RAND research addresses the challenges of developing, managing, and protecting energy, transportation, water, communications, and other critical infrastructure throughout the world.
Four years after Hurricane Katrina, many people in the Gulf Coast region are still "just surviving," struggling with the economic devastation and the physical and psychological toll of these kinds of disasters, write Anita Chandra and Joie Acosta.
The federal government has spent about $140 billion responding to Hurricanes Katrina and Rita, and the Gulf Coast now needs more money for hurricane and flood protection and for coastal restoration. But we still haven't properly evaluated whether our money was spent wisely, writes Melissa Flournoy.
If the United States is to be a global competitor in green building technology, it needs to learn from some of the countries that are at the table in Pittsburgh this week, writes Charles Ries.
Piracy is a growing international problem, primarily around the Horn of Africa. The international response has been largely military in nature and focused exclusively on the maritime theatre, ignoring key land drivers of piracy, which will resurface once the military actions end, write Peter Chalk and Laurence Smallman.
In the future, the EU will inevitably have to adjust its system of rules to cope with the evolving uses of personal data, globalization and international data flows, write Neil Robinson and Lorenzo Valeri.
Drug-related violence in Mexico has more than doubled over the past 18 months, with a sharp increase in crimes that can only be understood as atrocities. The executions, assassinations, and decapitations may all seem wanton and senseless. But this violence actually has a purpose, write Benjamin Bahney and Agnes Gereben Schaefer.
The recent French and American rescues of hostages held by pirates off the coast of Somalia were necessary and proper. No one believes these actions will end piracy. But unless we impose risks on the pirates--which means taking some risks ourselves--piracy will certainly flourish, writes Brian Michael Jenkins.
Mississippi can work to find smart ways to address the chronic social and economic problems that have plagued the state for decades — now, not in some far-flung future, writes Melissa Flournoy.
As recent events off the Horn of Africa have demonstrated, armed violence at sea is emerging as a growing threat.... Piracy, in particular, threatens the freedom of the seas, increases the cost of international business, endangers political security through corruption, and could trigger a major environmental disaster, write Peter Chalk, Laurence Smallman.
Celestial real estate is increasingly popular. All in all more than 900 satellites, along with tens of thousands of bits of man-made space detritus, jockey for elbow room overhead. The result: a growing threat our atmosphere will soon become so crowded with floating junk as to become almost unusable, write Caroline Reilly and Peter D. Zimmerman.
The lawlessness along the mexican
border has gone way beyond a
local crime wave: there has been
a dramatic increase in armed robberies, not by lone gunmen but by heavily armed gangs. Kidnappings and homicides are way up—and not just murders but beheadings.... It is starting to look like a terrorist campaign, writes Brian Michael Jenkins.
President Obama's infrastructure plan doesn't yet carry a price tag. We only know that it will be big.... The trick is how it will be done. It will not be enough to simply rebuild and repair critical infrastructure systems. We need to reinvent the systems themselves, writes Martin Wachs.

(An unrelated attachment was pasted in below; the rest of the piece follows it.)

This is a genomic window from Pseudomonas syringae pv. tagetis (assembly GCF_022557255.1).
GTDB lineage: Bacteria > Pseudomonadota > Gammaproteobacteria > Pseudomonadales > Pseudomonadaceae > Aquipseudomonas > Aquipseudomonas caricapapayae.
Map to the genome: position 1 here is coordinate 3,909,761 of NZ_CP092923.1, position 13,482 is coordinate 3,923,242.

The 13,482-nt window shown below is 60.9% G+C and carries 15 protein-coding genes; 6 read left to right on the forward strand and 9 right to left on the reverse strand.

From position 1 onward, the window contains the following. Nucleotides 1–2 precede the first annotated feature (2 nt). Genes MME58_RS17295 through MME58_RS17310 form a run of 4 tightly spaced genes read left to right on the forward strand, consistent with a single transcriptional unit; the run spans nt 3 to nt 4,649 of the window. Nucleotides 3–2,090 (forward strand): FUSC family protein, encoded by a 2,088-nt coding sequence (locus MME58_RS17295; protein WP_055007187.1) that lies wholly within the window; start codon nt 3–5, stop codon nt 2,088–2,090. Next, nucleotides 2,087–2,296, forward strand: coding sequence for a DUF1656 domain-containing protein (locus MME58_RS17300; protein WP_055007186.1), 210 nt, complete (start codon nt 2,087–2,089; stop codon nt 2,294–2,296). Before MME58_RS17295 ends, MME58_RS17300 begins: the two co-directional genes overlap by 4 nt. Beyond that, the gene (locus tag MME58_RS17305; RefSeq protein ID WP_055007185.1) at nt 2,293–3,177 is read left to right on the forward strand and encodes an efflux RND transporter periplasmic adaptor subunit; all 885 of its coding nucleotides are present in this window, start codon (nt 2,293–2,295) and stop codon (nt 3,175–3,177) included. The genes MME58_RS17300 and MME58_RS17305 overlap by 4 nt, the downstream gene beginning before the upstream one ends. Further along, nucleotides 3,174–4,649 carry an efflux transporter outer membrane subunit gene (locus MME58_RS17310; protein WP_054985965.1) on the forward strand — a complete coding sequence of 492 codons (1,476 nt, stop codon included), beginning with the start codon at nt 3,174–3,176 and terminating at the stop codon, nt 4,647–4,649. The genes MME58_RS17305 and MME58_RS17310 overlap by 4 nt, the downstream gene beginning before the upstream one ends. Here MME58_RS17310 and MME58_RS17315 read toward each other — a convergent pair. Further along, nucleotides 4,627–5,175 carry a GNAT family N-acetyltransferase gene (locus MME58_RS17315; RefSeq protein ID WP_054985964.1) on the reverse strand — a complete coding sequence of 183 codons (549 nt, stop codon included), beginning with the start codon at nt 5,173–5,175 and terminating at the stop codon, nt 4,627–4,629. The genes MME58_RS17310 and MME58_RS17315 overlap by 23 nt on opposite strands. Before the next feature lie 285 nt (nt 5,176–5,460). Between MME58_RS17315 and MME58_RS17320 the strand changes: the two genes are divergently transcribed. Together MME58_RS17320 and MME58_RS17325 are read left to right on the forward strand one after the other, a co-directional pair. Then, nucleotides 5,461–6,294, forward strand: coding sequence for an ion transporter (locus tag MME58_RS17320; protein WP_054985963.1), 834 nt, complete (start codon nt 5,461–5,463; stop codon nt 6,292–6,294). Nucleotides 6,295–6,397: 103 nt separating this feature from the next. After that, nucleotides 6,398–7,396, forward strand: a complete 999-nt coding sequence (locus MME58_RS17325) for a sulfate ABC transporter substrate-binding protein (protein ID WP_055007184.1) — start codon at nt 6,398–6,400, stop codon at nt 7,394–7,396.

In his campaign, President-elect Barack Obama pledged to rebuild the Gulf Coast — one of the country's most wounded, yet economically strategic, regions. To keep this laudable promise, he will need to make a sustained commitment not only to a national disaster recovery plan, but also a comprehensive economic development strategy for the Gulf Coast, writes Melissa Flournoy.
The economic slowdown threatens to put a crimp in ambitious efforts to balance preservation, transportation improvements and development in western Riverside County. It doesn't have to. Actually, it presents an opportunity, writes Lloyd Dixon.
The international community is at something of a loss as to how to respond to the increasingly audacious nature of piracy off the Horn of Africa.... What's needed is a less dramatic and more nuanced approach, one with a greater focus on the land-based violence in Somalia, home of the pirates, writes Peter Chalk.
Too often we talk only about the ongoing challenges facing education, health care, transportation and economic development across the Gulf South — Louisiana, Mississippi and Alabama.... We need to determine new ways to work together across state lines to focus on solutions that will benefit the entire region, writes Melissa Flournoy.
The military surge in Iraq has created conditions favorable for long-term stability. Now a new approach to economic reconstruction is needed to sustain the hard-fought military gains, write Clare Lockhart and Joseph Konzelmann.
Tornado deaths and injuries are the predictable result of poorly conceived construction patterns that threaten to reverse the benefits that have resulted from advanced storm warning and forecasting capabilities, writes Charles Meade.
Instead of the complicated "cap-and-trade" system to reduce carbon emissions proposed in current congressional legislation, a tax on carbon dioxide refunded directly to individuals would cut emissions while cushioning the impact on the pocketbooks of American families, write Keith Crane and James Bartis.
The congestion charge on motorists in central London… has brought substantial benefits to those who live and work in London — whether they drive or take mass transit — and it could do the same in traffic-clogged cities in the United States, writes Cameron Munro.